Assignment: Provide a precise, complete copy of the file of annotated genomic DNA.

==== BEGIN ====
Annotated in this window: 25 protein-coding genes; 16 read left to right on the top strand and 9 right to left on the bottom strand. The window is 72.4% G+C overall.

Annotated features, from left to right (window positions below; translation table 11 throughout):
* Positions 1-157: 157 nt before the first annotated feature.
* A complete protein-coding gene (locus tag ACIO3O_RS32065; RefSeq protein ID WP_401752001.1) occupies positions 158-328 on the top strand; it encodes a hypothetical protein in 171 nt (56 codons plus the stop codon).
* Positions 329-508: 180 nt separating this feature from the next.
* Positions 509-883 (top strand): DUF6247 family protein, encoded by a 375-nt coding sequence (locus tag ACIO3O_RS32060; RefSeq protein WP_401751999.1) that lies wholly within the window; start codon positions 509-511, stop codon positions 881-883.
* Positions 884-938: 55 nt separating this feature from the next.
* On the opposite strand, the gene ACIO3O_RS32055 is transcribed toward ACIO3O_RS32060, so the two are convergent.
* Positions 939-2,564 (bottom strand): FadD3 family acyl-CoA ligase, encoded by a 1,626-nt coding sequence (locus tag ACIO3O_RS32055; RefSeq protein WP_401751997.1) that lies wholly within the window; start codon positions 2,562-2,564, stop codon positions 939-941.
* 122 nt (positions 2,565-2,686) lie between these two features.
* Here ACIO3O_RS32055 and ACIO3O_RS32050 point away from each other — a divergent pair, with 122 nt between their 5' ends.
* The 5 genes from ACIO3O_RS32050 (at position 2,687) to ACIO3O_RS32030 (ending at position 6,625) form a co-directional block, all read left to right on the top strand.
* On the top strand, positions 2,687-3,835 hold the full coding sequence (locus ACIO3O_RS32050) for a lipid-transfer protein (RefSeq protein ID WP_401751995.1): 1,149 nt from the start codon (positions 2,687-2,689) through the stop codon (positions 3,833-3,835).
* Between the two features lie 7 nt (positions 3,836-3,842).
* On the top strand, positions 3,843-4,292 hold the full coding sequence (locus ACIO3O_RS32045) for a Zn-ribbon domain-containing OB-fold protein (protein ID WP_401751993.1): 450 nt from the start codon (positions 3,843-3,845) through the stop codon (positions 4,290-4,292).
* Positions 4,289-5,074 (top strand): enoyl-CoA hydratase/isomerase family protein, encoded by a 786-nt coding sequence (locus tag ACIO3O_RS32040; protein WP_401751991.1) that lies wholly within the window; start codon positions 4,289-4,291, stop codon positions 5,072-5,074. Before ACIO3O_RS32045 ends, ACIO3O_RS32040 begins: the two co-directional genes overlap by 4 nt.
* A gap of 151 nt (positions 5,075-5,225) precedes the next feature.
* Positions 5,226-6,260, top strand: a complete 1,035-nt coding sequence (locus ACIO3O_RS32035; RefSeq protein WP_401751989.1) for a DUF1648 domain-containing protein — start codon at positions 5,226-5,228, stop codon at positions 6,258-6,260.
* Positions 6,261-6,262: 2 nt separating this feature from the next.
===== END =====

Annotated in this window: 25 protein-coding genes; 16 read left to right on the top strand and 9 right to left on the bottom strand. The window is 72.4% G+C overall.

Annotated features, from left to right (window positions below; translation table 11 throughout):
* Positions 1-157: 157 nt before the first annotated feature.
* A complete protein-coding gene (locus tag ACIO3O_RS32065; RefSeq protein ID WP_401752001.1) occupies positions 158-328 on the top strand; it encodes a hypothetical protein in 171 nt (56 codons plus the stop codon).
* Positions 329-508: 180 nt separating this feature from the next.
* Positions 509-883 (top strand): DUF6247 family protein, encoded by a 375-nt coding sequence (locus tag ACIO3O_RS32060; RefSeq protein WP_401751999.1) that lies wholly within the window; start codon positions 509-511, stop codon positions 881-883.
* Positions 884-938: 55 nt separating this feature from the next.
* On the opposite strand, the gene ACIO3O_RS32055 is transcribed toward ACIO3O_RS32060, so the two are convergent.
* Positions 939-2,564 (bottom strand): FadD3 family acyl-CoA ligase, encoded by a 1,626-nt coding sequence (locus tag ACIO3O_RS32055; RefSeq protein WP_401751997.1) that lies wholly within the window; start codon positions 2,562-2,564, stop codon positions 939-941.
* 122 nt (positions 2,565-2,686) lie between these two features.
* Here ACIO3O_RS32055 and ACIO3O_RS32050 point away from each other — a divergent pair, with 122 nt between their 5' ends.
* The 5 genes from ACIO3O_RS32050 (at position 2,687) to ACIO3O_RS32030 (ending at position 6,625) form a co-directional block, all read left to right on the top strand.
* On the top strand, positions 2,687-3,835 hold the full coding sequence (locus ACIO3O_RS32050) for a lipid-transfer protein (RefSeq protein ID WP_401751995.1): 1,149 nt from the start codon (positions 2,687-2,689) through the stop codon (positions 3,833-3,835).
* Between the two features lie 7 nt (positions 3,836-3,842).
* On the top strand, positions 3,843-4,292 hold the full coding sequence (locus ACIO3O_RS32045) for a Zn-ribbon domain-containing OB-fold protein (protein ID WP_401751993.1): 450 nt from the start codon (positions 3,843-3,845) through the stop codon (positions 4,290-4,292).
* Positions 4,289-5,074 (top strand): enoyl-CoA hydratase/isomerase family protein, encoded by a 786-nt coding sequence (locus tag ACIO3O_RS32040; protein WP_401751991.1) that lies wholly within the window; start codon positions 4,289-4,291, stop codon positions 5,072-5,074. Before ACIO3O_RS32045 ends, ACIO3O_RS32040 begins: the two co-directional genes overlap by 4 nt.
* A gap of 151 nt (positions 5,075-5,225) precedes the next feature.
* Positions 5,226-6,260, top strand: a complete 1,035-nt coding sequence (locus ACIO3O_RS32035; RefSeq protein WP_401751989.1) for a DUF1648 domain-containing protein — start codon at positions 5,226-5,228, stop codon at positions 6,258-6,260.
* Positions 6,261-6,262: 2 nt separating this feature from the next.